"Other avenues" may mean those paper sheets that appear on top of the trays, tray-liners, in the lingo. So can we expect illustrations of how much exercise one must take to work off a Whopper? "We are still working through the language," he replies diplomatically.
It is hard to resist the suspicion that the real motive for these changes is the commercial reality that it is tougher these days to sell burgers and fries. McDonald's suffered two years of decline in the US, and when British drinks group Diageo sold Burger King two years ago it accepted a last-minute reduction in the price of a third.
Now that Burger King is owned by American private equity firms the company is not obliged to publish full accounts, so it is harder to assess its performance. But we know that sales in the US were down 8% to $7.9bn (£4.3bn) last year to the lowest level for five years; Mr Kankiwala's international division, where sales improved 18% to $3.2bn, may have to do the hard work.
He certainly talks an expansionist game. "Overall this year, we are intending to open a restaurant every working day," he says. "We think we can do even better as we go forward. There are a lot of opportunities for our brand. We are not in a lot of countries and in a lot of the others we are sub-scale."
Spain and Germany - each with roughly half the number of branches of the UK - are the prime European targets for expansion. Mexico, Puerto Rico and parts of Asia are other priorities.
Even the UK, with almost 700 Burger King branches, is not regarded as saturated territory. About 90% of the restaurants are owned and managed by franchisees, mostly small business people who control just one or two branches. Mr Kankiwala sees scope for more deals with corporate partners.
"The UK is not a mature market," he argues, "although we are thinking in terms of different access points. So not just on the high street or in shopping malls, but more orientated towards leisure, perhaps cinemas or gas stations."
The use of word "gas" hints at Mr Kankiwala's international background. Born in Mumbai, he moved with his parents to London at the age of six and is a British national.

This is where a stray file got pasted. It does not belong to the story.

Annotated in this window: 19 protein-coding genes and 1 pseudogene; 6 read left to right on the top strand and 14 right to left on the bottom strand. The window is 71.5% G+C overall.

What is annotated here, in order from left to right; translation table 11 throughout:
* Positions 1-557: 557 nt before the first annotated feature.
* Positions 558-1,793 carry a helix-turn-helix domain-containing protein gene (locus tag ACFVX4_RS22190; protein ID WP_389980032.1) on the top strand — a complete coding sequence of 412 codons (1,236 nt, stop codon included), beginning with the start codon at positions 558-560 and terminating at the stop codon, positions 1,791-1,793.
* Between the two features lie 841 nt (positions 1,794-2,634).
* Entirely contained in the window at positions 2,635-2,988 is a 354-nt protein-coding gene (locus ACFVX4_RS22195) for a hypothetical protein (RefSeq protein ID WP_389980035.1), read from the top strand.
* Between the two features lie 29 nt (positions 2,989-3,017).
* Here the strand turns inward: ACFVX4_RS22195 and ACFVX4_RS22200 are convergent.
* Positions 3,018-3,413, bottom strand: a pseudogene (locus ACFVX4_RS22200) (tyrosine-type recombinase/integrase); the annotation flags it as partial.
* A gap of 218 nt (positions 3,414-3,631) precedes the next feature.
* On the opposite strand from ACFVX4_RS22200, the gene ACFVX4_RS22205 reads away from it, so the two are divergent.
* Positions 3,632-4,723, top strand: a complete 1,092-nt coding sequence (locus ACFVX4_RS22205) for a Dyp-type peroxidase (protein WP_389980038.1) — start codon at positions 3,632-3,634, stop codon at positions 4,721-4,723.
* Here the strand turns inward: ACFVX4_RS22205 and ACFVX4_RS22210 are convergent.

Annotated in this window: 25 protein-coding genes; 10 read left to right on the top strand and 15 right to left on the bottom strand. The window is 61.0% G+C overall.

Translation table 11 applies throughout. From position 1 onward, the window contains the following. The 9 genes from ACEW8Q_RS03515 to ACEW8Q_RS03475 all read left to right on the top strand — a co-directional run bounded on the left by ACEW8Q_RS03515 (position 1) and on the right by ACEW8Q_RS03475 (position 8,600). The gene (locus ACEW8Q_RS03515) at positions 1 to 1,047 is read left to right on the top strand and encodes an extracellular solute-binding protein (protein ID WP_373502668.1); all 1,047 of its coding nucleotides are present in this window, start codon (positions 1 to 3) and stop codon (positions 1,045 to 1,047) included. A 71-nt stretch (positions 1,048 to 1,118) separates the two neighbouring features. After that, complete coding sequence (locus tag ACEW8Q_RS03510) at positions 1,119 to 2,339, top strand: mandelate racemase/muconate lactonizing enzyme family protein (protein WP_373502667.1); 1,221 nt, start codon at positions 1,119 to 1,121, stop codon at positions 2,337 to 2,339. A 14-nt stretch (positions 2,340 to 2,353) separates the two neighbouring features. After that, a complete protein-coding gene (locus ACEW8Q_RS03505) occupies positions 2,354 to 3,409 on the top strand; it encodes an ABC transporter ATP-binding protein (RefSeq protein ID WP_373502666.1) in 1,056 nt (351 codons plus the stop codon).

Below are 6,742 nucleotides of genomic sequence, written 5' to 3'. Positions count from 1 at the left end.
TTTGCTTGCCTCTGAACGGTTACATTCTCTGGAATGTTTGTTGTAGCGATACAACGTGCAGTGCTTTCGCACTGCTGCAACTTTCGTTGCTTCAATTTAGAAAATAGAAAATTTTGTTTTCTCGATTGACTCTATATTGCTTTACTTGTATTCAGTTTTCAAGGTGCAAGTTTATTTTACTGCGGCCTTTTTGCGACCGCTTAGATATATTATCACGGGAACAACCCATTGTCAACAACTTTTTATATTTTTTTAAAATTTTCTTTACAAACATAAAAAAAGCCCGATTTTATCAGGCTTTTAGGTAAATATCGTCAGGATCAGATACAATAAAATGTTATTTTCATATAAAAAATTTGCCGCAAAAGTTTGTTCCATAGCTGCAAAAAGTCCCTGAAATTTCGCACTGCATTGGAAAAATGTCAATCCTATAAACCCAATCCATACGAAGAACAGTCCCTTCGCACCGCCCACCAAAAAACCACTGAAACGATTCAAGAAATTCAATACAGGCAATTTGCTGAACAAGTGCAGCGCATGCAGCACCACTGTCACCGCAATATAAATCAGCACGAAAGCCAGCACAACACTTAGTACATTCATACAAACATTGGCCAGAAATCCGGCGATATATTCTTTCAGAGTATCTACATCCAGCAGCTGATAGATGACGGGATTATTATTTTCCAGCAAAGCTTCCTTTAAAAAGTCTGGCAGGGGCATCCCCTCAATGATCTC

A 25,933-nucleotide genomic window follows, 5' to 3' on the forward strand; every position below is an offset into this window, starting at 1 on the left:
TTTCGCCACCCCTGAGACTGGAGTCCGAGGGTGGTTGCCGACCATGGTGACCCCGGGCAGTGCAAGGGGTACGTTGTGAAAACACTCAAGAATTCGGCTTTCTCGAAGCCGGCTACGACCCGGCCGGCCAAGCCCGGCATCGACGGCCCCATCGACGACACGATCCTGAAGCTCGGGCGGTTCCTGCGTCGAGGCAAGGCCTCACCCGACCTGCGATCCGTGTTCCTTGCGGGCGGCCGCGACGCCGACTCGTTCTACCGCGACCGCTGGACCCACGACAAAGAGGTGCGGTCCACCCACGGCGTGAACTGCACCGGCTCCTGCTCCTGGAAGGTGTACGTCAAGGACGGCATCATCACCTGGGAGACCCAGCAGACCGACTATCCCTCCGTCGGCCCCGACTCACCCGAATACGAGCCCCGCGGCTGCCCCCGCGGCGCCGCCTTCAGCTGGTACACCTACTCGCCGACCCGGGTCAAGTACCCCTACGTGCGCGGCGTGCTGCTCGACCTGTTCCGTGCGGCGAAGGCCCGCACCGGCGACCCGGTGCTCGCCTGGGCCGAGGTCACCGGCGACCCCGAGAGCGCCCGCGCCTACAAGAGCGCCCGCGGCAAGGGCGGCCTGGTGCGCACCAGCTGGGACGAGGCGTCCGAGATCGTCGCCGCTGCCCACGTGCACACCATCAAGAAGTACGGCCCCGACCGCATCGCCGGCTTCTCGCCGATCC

In his time, he has also worked and lived with his family in the Netherlands, France, Ireland and the US. He describes himself as that much-heralded but ultimately rare beast, "a global citizen".
Despite a first-class degree in chemical engineering, his entire working life has been spent in international fast-moving consumer goods. He sold soap suds for Unilever and helped to build its supply chain across Europe and scrutinise its packaging operations. He was recruited by Burger King at the end of last year from Pepsico, where he headed the European division.
One can see why: at Pepsi, he says, he gained market share every quarter for a couple of years and improved operating profits, in part by launching fizzy drinks such as Mountain Dew and Pepsi Twist.
The appeal of the Burger King group, he argues, is the chance to work for a fully independent business that will stand or fall - or even come back to stock market - by virtue of its own efforts. There is no Diageo-style corporate parent in the background.
At 46, he looks healthy and has a willingness to overuse the phrase "flamegrilled advantage"; Mr Kankiwala also looks like perfect ambassadorial material for Burger King.
That, one suspects, may well become the most important part of the job.
Born: Mumbai, India
Education: Sir George Monoux School, Walthamstow, London; University College, London BSc (Hons) chemical engineering
Career: 1979-95: Unilever, various operational and general management roles; 1995-2003: Pepsico Beverages International, general manager Ireland, vice-president of operations, sales and franchising, then president of European Business Unit; 2003: president, Burger King International
Family: Married to Wendy with two children, Amelie and Aran
Leisure: Football, tennis, golf and go-kart racing